Warriors of the Dawn posterSome might say a king is the slave of his people, but then again he is a very well kept slave even if he is no more free than a serf at the mercy of a feudal lord. Warriors of the Dawn (대립군, Daeribgoon), set in 1592 during the short-lived Japanese invasion, takes this idea to its heart in playing up the inherent similarities between the oppressed poor who are forced to impersonate the sons of wealthy men too grand for the battlefield, and the Crown Prince unwillingly forced to impersonate the King who has abandoned his people and run away to China to save his own skin. Though the Prince is young and afraid, with the help of his resentful mercenary brethren he begins to find the majesty buried inside himself all along but crucially never forgets what is like to feel oppressed so that he might rule nobly and fairly, unlike his more selfish father.

The tale begins with Tow (Lee Jung-Jae) – a “Proxy Soldier”, one of many from the Northern borderlands where the living is hard. Sons of feudal lords need not risk their lives on the battlefields while there is money to spend and so they buy the service of young men from poor families to stand in for them. The men take the name of the man they’re supposed to be but if they die, their family must send a replacement to serve out the remaining time or pay back the money that was given to them. At this point Tow’s main problem is the Jurchen rebels who’ve decided to live life their own way outside of the system of class hierarchy currently in place in feudal Korea.

The Japanese, however, are pressing on and making gains towards the capital. The King decides to flee, hoping to reach China where the Ming Emperor may be minded to help them. He cannot, however, simply abandon ship and decides to divide the court with the left behind contingent headed by his son, Crown Prince Gwang-hae (Yeo Jin-goo). Gwang-hae is young and inexperienced. Not having had a good relationship with his father, he’s mystified as to why he’s suddenly been given this “honour” but together with a selection of advisors he’s sent on a journey to found a second court at Gonggye, picking up scattered forces along the way. This brings him into contact with Tow and his contingent who become his main defenders.

Having lived a life inside the palace walls, Gwang-hae knows nothing of war or fighting and has brought a selection of books with him hoping to learn on the job. His ineptitude is likened to that of a young recruit to the band of Proxy Soldiers who has been forced to join on the death of his father but has no training and is too squeamish to kill, requiring Tow to come to his rescue as he later does for Gwang-hae. Tow is a born soldier yet reluctant, fully aware that he no longer exists and should he die another man with no name will step into his place with nary a pause. He continues to fight because he has no choice but he also feels an intense bond of brotherhood to his fellow men, something which later extends to Gwang-hae once his latent nobility begins to emerge.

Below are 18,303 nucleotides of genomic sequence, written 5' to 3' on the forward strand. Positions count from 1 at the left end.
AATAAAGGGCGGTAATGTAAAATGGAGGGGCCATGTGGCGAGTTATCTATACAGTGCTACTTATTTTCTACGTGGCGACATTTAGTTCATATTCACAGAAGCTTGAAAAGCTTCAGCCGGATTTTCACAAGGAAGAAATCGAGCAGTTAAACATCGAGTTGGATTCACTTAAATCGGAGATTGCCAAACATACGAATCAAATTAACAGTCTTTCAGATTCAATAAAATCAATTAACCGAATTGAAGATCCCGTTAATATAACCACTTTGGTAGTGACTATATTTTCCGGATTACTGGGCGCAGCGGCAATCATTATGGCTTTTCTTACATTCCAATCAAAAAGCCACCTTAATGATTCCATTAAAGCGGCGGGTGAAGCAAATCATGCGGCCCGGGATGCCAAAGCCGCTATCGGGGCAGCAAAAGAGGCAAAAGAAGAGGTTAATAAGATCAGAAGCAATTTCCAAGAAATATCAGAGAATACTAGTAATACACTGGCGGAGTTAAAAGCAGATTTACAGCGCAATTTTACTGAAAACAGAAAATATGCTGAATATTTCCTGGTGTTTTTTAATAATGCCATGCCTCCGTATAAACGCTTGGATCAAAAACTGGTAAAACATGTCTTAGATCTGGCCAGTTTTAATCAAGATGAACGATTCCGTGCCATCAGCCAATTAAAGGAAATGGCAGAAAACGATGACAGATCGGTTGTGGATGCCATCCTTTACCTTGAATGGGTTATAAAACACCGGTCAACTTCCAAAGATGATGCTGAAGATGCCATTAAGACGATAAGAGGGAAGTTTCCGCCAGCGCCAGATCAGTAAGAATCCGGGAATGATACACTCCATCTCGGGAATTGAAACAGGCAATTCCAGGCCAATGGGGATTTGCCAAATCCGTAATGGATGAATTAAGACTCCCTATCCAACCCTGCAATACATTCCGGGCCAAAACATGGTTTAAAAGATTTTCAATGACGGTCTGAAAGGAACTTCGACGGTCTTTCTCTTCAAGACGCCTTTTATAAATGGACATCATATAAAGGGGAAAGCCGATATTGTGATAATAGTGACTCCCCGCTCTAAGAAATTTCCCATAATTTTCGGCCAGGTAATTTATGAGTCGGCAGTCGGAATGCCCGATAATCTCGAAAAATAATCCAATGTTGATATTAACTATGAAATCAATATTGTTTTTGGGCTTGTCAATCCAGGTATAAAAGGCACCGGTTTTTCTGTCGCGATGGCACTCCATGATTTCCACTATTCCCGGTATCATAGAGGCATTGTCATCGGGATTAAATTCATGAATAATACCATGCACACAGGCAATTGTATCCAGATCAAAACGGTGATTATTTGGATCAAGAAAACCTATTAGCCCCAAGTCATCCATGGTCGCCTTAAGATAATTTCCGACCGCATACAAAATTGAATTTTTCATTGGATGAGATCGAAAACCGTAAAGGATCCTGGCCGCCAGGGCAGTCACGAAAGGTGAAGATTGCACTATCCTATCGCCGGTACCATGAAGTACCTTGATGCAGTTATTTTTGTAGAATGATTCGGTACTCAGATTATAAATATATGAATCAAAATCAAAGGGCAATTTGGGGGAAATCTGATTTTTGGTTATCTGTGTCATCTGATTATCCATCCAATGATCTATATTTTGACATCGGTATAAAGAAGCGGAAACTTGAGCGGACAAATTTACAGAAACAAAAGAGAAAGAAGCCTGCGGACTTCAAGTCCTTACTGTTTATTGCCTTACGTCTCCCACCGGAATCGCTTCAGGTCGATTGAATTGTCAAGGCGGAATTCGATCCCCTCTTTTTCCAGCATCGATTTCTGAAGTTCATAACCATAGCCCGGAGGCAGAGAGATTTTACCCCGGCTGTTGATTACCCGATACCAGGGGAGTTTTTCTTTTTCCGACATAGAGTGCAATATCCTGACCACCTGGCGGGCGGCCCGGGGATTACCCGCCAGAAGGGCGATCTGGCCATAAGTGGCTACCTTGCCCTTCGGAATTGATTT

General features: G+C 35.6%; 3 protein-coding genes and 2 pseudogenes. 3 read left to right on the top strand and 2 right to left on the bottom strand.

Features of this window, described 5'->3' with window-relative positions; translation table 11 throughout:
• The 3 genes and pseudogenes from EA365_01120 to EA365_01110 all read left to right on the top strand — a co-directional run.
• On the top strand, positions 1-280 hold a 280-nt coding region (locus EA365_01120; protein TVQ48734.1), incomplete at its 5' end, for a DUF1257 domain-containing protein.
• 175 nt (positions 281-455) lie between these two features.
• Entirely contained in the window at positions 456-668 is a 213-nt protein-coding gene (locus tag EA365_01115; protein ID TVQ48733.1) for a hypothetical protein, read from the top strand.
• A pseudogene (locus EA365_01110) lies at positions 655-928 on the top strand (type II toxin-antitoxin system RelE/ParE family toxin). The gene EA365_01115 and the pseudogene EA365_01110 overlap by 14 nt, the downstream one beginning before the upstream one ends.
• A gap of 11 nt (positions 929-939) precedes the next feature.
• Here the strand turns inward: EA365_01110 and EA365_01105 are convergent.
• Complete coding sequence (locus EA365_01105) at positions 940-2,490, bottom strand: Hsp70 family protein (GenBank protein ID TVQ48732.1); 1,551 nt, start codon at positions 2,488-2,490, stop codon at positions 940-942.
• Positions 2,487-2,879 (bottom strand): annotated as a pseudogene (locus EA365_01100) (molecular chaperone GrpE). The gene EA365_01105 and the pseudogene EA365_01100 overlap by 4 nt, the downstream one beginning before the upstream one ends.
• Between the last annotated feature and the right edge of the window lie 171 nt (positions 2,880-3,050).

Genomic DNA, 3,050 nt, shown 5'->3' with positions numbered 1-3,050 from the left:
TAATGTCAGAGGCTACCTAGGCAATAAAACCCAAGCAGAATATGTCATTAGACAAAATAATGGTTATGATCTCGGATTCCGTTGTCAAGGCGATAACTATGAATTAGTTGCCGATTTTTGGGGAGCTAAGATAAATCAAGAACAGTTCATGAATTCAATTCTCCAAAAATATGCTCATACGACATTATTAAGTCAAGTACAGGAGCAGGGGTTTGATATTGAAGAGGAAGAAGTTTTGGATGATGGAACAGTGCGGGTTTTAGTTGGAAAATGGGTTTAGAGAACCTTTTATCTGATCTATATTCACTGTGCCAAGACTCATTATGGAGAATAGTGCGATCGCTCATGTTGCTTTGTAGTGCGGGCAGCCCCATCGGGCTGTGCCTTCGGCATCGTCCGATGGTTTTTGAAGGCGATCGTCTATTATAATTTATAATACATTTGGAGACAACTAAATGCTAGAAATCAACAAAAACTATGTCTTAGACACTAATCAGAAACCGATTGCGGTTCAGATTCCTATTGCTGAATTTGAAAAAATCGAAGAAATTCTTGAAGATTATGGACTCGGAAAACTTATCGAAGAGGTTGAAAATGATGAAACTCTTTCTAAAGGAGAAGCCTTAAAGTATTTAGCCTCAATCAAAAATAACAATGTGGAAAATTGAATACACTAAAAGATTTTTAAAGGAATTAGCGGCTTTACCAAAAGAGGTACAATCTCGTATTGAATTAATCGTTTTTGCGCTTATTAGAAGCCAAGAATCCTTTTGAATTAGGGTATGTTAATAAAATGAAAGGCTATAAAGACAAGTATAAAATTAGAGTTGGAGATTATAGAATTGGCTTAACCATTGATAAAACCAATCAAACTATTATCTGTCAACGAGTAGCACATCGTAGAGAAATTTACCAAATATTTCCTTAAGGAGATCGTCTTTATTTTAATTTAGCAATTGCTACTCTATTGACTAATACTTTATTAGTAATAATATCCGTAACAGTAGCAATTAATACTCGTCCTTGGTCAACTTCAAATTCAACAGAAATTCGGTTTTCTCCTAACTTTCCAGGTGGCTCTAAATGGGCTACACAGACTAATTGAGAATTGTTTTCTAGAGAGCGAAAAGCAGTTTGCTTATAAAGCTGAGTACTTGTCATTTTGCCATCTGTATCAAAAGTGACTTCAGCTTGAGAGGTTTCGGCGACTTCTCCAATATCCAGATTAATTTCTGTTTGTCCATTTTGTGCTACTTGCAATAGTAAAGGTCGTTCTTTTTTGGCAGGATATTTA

Gwang-hae’s central conflict is between his advisors who council him towards austerity, and his deeper feelings which encourage him to sympathise with the ordinary people he meets along the way whose lives are being ruined thanks to the government’s failure to protect them. As it turns out, Gwang-hae is also low-born, in a sense, and therefore has inherited something of the common touch which separates him from the aloofness of his father. Though he is constantly told to make the “rational” choice he refuses – ordering troops to stop when they attempt to extort food from starving peasants, insisting on evacuating a village to safer ground, and then finally becoming a warrior himself in order to defend his people when no one else would.

Gwang-hae is, perhaps, a warrior for a new dawn and a flag that men like Tow can follow in the quest for a better world in which each man can keep his own name and fight for his own cause rather than that laid down for them by men with money or power. Despite the potential for a more urgent argument, Jeong mostly falls back on standard period aesthetics with overly familiar narrative beats heavily signposted by a subpar script. Warriors of the Dawn cannot decide whether it’s a film about catching the conscience of a king or the noble sacrifice of would be revolutionaries, failing to lend the essential weight to its duel arcs of rebirth and coming of age all of which makes for a long, hard march towards an inevitable conclusion.


Screened at the London Korean Film Festival 2017.

International trilogy (English subtitles)